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Across the WavesHow the United States and France Shaped the International Age of Radio$
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Derek W. Vaillant

Print publication date: 2017

Print ISBN-13: 9780252041419

Published to Illinois Scholarship Online: May 2018

DOI: 10.5622/illinois/9780252041419.001.0001

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Voices of the Occupation

Voices of the Occupation

U.S. Broadcasting to France during World War II

Chapter:
(p.51) 3 Voices of the Occupation
Source:
Across the Waves
Author(s):

Derek W. Vaillant

Publisher:
University of Illinois Press
DOI:10.5622/illinois/9780252041419.003.0004

During the German occupation of France (1940-44), in addition to the broadcasts of the British Broadcasting Corporation (BBC), shortwave broadcasters in the United States, such as NBC, and later, the U.S. government’s Voice of America (VOA) and Office of War Information (OWI) supplied broadcast news, entertainment, and moral support to French listeners living under the Vichy regime. This chapter explores U.S. and Allied international broadcasting to France between 1937, when daily transatlantic French-language programs began in earnest from America, through D-Day, to the liberation of Paris coordinated in part via radio broadcasting. The chapter analyzes the programs and strategies of broadcasters, Nazi and Vichy propagandists, and clandestine listeners during the Occupation.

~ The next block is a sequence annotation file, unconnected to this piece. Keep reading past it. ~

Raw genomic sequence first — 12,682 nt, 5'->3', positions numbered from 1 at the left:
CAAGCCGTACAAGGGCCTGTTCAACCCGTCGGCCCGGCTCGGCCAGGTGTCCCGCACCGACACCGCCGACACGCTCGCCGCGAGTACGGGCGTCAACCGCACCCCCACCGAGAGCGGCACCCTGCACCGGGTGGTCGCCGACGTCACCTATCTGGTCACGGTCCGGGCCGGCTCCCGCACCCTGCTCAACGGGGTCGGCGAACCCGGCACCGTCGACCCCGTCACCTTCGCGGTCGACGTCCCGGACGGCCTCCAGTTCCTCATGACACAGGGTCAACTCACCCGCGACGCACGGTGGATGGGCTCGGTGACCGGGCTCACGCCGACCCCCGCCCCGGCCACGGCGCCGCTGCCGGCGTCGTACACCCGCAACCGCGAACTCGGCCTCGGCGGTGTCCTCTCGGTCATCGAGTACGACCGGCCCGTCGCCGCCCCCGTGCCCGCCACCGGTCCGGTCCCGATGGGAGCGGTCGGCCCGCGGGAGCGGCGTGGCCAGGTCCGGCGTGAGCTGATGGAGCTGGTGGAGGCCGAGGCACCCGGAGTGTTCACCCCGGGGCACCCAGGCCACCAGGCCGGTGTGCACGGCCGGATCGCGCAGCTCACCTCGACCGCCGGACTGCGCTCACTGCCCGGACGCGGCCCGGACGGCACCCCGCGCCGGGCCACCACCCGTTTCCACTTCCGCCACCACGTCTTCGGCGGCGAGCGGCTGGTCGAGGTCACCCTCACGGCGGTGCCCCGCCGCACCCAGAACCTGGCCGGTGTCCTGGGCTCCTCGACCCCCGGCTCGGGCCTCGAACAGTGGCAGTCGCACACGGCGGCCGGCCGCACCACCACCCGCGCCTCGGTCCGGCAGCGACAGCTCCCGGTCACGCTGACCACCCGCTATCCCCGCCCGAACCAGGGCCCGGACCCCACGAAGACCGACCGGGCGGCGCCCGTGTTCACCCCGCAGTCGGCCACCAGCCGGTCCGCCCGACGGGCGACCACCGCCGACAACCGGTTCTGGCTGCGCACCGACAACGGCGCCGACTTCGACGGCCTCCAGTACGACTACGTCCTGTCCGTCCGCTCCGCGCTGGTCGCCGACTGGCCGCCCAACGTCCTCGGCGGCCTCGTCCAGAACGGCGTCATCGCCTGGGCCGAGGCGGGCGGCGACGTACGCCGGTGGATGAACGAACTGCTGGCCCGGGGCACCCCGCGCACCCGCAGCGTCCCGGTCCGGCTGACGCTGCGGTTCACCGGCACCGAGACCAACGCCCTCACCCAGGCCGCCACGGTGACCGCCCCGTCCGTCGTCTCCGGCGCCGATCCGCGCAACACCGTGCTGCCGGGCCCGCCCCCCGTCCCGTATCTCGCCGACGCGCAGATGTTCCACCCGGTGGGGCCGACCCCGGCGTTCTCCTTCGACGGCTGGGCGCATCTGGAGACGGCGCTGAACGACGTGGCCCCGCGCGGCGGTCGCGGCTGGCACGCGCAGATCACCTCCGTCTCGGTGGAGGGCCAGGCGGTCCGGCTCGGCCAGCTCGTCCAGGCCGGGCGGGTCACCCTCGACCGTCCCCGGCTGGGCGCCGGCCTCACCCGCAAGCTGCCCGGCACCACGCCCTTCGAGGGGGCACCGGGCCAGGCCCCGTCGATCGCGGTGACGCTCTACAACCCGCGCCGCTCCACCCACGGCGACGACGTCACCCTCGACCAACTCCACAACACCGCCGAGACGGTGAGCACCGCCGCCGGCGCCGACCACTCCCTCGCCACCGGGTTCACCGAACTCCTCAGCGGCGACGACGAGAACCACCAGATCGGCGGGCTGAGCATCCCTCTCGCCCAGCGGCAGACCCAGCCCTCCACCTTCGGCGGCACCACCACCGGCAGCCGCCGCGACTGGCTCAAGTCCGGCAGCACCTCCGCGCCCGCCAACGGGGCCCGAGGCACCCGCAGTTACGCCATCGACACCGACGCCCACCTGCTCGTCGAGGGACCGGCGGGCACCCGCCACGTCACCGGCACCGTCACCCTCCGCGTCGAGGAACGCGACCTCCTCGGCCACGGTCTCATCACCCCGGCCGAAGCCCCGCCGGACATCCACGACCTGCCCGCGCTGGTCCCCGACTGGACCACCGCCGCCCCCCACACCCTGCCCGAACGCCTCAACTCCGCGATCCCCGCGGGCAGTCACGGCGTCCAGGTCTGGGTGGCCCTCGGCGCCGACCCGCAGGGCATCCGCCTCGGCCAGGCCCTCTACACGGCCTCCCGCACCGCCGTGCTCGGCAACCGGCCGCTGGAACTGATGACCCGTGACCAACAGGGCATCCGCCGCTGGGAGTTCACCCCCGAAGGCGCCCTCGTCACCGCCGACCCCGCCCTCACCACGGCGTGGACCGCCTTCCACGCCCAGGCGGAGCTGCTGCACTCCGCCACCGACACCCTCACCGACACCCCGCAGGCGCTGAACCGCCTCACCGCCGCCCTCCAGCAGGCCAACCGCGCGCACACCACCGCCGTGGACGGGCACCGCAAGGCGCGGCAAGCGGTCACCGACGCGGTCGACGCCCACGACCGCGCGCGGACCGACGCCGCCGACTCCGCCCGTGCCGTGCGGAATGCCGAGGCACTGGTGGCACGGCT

Keywords:   World War II, Nazi, Occupation, Marshall Pétain, Vichy, Office of War Information (OWI), Allies, Franklin D. Roosevelt, Charles de Gaulle, Psychological Warfare Branch (PWB)

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